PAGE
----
Quality of education suffers as govt fails to check BEd colleges
It has been rightly said that excess of everything is bad, but authorities seem to learn no lessons from this proverb when it comes to giving nod to new Bachelor of Education (BEd) colleges.punjab Updated: Sep 05, 2013 19:45 IST
It has been rightly said that excess of everything is bad, but authorities seem to learn no lessons from this proverb when it comes to giving nod to new Bachelor of Education (BEd) colleges.
According to a source, Punjab is home to 186 BEd colleges with 28,000 seats in all, of which only 12,572 are filled. However, the government is still giving nod to more such colleges.
On an average, a new BEd college opens every month, after getting affiliated with the leading universities of the state. There were 282 applications lying with the government awaiting nod for opening BEd colleges.
"The prevailing scenario hardly brings any constructive or quality results. Colleges were limited and offered quality till 2005 but after that many more colleges mushroomed up. This has also brought the quality of education down," said Gagandeep Kaur, a BEd teacher from one of the colleges in Punjab.
She said that in most colleges attendance was not obligatory and students came only during exams. Secondly, she said, students with marks as low as 50% get admission easily.
Dr JA Khan, dean college development council, Punjabi University, Patiala, agreed that Punjab was home to many BEd colleges. "We want that BEd College should open in each and every nook of the state so that students do not have to travel far away from their homes.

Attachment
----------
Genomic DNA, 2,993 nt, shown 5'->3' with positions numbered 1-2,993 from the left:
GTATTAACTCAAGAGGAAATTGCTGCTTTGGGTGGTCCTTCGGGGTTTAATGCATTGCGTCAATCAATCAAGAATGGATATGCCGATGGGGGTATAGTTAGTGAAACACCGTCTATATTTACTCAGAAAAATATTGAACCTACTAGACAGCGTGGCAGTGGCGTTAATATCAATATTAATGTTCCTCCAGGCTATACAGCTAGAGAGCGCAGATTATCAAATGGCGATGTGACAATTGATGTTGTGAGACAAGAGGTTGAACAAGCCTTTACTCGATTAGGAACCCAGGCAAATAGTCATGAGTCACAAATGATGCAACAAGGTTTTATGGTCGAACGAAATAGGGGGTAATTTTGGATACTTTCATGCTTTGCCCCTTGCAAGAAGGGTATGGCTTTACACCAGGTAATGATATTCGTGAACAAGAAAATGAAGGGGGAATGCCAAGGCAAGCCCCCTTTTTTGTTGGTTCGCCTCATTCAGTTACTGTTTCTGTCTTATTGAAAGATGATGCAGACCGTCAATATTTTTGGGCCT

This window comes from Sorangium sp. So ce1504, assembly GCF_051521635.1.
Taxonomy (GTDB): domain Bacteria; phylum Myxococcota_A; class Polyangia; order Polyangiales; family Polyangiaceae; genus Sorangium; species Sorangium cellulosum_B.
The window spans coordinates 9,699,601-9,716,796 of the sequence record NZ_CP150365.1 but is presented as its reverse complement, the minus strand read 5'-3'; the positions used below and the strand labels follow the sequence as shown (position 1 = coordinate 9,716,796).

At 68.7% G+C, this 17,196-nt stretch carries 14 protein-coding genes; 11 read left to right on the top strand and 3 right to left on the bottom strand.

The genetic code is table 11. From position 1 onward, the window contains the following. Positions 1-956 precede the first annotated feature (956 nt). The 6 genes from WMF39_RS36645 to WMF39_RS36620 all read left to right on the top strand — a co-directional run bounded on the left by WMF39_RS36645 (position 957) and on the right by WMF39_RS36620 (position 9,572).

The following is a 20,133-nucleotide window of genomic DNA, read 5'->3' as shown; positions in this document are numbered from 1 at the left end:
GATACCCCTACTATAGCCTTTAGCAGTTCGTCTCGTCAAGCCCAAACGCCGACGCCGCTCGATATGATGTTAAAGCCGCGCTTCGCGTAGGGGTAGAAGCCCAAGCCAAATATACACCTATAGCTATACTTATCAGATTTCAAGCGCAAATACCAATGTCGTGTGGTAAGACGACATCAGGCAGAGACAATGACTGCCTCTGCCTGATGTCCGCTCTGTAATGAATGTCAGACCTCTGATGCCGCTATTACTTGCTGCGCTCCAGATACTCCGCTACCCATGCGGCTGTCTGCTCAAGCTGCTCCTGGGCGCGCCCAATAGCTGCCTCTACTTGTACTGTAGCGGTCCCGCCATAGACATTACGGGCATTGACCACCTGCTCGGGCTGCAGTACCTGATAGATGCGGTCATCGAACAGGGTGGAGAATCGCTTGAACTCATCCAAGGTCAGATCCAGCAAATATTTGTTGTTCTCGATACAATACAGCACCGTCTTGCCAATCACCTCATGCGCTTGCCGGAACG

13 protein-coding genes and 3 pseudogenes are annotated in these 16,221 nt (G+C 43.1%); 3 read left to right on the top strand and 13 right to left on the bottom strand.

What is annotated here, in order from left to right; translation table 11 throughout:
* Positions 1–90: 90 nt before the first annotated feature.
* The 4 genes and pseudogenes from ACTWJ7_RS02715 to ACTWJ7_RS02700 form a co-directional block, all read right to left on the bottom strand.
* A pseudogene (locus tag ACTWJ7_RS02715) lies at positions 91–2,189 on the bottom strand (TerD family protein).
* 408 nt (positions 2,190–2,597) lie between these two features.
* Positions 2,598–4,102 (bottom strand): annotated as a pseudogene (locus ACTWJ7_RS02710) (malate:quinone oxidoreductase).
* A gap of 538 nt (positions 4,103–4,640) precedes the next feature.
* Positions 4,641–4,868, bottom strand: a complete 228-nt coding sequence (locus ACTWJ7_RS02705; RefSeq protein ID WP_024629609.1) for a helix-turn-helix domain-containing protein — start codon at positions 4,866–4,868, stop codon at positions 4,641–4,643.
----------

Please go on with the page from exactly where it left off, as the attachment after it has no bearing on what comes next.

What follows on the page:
For the same reason, we are not discouraging the opening of new colleges. We do have some applications for more colleges but we will only approve those applications that fulfill all the norms and rules set by us. We will ensure that no second college gets opened in the same city".
When pointed out that existing colleges were not able to fill the seats, he said that they were seized of the matter.
However, Satinder Kaur Dhillon, chairman of self-financed colleges of education, argued that it was unfair to give nod to more colleges when the exisiting colleges were not able to fill all the seats. She said that no one bothered to keep an eye on the quality of education being imparted in these colleges. "Haryana has taken a sensible decision to stop the opening of more colleges and we should follow suit. There are only a few colleges which are following the norms honestly."
SP Bansal, president of federation of self-financed colleges, said that the government needed to immediately put a freeze on opening up of new colleges. He said that the authorities needed to now concentrate on ensuring quality education in the existing colleges.
Robin Sachdeva, the legal adviser to self-financed colleges, shared with HT that a meeting between the office-bearers of Federation of Self Financed Colleges of Education Punjab and officials of department of higher education, under the chairmanship of principal secretary of higher education, had taken place in 2012, in which it was discussed that new colleges should be discouraged.